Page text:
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I don't even know....what I'm doing here....
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I have a Buck 119 that has mediocre steel (420HC) with top notch heat treat. It’s a good, tough, easy to sharpen knife. But for me, it was almost unusable. Why?

The clip point was begging to be broken off. The guard ran too large, not allowing me to choke up on it. The plastic grip gat way to slippery when wet.

So I reground the tip to a drop point. I ground off the top of the guard, making a more comfy grip. Then I wrapped the grip in sisal, drenched the whole hot mess in epoxy resin, and smoothed it all up.

Since the grip was a little bigger, it wouldn’t fit in the scabbard, so I soaked it down, put the knife in place, and stretched the snap in place to let it dry.

Do you ever make something better for just you?

2EC46315-0ADC-476B-8F20-46DEE8F14321.png 22993AFF-1CD7-498A-8B37-F1FA81039004.jpeg
 

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All the time. Both knives have had a slight radius polished onto what were sharp edges. The bottom one has had the handle ground and polished to better fit my hand. Almost all of my kitchen knives have been modified.

image.jpg
 

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Yes.

I buy cheap $15 Moras. I wish they were still $10.

I drill the handle for a lanyard loop. Sand the red paint Off the handle and smooth and contour the grip a little bit. Then seal it with linseed oil to protect it and give it some grip.

I keep the Scandinavian grind but I polish the grind part of the blade up to 6000 grit for a razor sharp mirror finish edge.

Yes it looks great, but the main reason is it will maintain sharpness for a long time with nothing more than stropping. And stropping on leather with polishing compound will add a slight convex edge to the blade over time, which helps prevent the thin edge from chipping out.

I file the back of the blade to 90 degrees so it can be used to scrape and strike a fire steel.

I squirt the collar where the tang is seated into the handle with wood glue to seal out water from getting trapped inside.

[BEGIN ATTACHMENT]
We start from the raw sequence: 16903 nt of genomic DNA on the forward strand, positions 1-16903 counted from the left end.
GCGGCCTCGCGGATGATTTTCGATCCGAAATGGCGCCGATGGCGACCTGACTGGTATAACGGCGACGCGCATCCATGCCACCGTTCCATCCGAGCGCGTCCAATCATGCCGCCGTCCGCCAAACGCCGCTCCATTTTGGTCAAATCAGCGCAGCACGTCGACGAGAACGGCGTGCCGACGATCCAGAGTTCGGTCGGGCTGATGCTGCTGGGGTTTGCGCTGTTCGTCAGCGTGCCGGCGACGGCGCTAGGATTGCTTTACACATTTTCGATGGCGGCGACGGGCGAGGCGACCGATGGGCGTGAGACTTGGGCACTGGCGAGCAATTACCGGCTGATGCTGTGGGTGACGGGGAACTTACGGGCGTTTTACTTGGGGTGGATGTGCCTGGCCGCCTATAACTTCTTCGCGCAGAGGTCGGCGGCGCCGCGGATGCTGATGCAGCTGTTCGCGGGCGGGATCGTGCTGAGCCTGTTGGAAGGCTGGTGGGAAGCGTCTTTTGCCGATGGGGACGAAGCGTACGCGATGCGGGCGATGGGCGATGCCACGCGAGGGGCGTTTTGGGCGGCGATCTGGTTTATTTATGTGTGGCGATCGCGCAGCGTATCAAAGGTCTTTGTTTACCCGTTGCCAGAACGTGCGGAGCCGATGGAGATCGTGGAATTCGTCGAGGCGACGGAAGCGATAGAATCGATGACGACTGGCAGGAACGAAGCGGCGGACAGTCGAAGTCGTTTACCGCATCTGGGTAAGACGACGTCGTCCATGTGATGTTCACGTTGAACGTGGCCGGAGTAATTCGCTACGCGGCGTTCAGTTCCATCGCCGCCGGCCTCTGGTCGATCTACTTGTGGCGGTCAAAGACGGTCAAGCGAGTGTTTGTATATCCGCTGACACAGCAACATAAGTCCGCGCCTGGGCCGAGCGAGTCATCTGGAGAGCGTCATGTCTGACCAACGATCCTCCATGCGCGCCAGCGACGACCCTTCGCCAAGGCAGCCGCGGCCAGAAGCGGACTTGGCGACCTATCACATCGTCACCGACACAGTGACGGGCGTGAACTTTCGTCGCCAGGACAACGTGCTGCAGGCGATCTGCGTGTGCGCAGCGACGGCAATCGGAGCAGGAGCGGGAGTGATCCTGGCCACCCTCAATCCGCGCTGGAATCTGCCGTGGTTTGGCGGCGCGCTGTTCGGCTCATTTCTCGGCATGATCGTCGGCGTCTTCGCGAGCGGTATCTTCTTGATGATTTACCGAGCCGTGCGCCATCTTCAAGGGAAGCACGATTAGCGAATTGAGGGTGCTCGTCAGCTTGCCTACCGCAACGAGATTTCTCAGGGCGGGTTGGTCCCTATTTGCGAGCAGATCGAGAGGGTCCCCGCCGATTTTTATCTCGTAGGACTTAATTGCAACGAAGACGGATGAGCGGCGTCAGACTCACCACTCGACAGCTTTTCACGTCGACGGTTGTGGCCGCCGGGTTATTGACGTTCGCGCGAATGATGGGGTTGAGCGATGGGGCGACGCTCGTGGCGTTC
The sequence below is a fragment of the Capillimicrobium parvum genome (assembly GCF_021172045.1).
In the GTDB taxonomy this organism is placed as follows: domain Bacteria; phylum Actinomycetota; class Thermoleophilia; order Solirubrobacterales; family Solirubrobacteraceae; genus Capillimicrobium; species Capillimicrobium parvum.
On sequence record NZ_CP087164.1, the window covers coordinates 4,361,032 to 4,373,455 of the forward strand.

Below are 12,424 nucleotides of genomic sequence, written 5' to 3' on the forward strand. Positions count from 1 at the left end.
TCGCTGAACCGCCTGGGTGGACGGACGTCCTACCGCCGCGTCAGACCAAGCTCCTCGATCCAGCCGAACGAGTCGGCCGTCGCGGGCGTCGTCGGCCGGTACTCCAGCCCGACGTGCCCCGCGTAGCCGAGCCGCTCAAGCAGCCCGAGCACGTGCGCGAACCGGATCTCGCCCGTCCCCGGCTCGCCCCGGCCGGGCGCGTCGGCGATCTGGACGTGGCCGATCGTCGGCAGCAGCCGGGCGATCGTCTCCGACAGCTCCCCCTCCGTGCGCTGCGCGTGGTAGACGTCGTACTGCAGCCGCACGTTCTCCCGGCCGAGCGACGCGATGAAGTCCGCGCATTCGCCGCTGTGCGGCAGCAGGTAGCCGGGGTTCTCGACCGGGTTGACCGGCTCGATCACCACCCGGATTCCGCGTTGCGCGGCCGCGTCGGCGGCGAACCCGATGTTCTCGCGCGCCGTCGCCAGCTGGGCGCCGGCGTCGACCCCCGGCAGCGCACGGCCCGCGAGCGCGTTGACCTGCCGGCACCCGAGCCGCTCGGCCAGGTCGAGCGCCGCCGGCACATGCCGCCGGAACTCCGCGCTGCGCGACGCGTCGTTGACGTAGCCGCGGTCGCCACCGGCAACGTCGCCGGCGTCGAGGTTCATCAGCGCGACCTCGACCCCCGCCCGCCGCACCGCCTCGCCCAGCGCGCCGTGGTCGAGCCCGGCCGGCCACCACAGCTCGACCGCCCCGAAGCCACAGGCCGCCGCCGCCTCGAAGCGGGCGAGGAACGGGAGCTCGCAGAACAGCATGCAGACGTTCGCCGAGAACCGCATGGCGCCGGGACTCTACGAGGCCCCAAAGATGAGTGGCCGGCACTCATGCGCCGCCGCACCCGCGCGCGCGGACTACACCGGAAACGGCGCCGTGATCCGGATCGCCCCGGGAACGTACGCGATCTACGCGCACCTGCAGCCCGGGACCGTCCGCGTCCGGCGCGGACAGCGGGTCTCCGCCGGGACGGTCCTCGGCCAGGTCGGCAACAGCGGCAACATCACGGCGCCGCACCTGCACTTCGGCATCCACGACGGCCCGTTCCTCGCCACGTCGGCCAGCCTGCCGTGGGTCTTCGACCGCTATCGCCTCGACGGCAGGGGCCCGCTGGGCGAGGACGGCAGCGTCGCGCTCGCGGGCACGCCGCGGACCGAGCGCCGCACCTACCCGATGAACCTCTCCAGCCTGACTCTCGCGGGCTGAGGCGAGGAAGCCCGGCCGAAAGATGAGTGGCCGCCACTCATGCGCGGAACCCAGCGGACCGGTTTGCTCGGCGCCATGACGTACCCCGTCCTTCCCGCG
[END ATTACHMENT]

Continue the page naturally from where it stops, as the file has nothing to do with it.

I patina the blade with vinegar, cold blue, mustard, or lemon juice, whatever I have on hand.

Nothing cuts like a Mora. And because they are cheap I can afford to have a really decent knife in both my cars, the boat, the four wheeler, my pack, around my neck etc.....

I’m never without one and usually have a spare as well.

The trend for the last decade has been overbuilt knives with heavy blades that are supposed to do it all. People seem to have forgotten that knives cut by being really thin. Despite being really small, the Mora 2/0 seems to always be the one I grab when heading out. It was around my neck for two days on the river fishing this week. It’s a handy little knife.


She’s still razor sharp, but it’s time to repolish the edge and get it cleaned up again. The steel is so easy and fast to sharpen. A 1200 grit Japanese stone will clean it up in no time.
 

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Yes.

I buy cheap $15 Moras. I wish they were still $10.

I drill the handle for a lanyard loop. Sand the red paint Off the handle and smooth and contour the grip a little bit. Then seal it with linseed oil to protect it and give it some grip.

I keep the Scandinavian grind but I polish the grind part of the blade up to 6000 grit for a razor sharp mirror finish edge.

Yes it looks great, but the main reason is it will maintain sharpness for a long time with nothing more than stropping. And stropping on leather with polishing compound will add a slight convex edge to the blade over time, which helps prevent the thin edge from chipping out.

I file the back of the blade to 90 degrees so it can be used to scrape and strike a fire steel.

I squirt the collar where the tang is seated into the handle with wood glue to seal out water from getting trapped inside.

I patina the blade with vinegar, cold blue, mustard, or lemon juice, whatever I have on hand.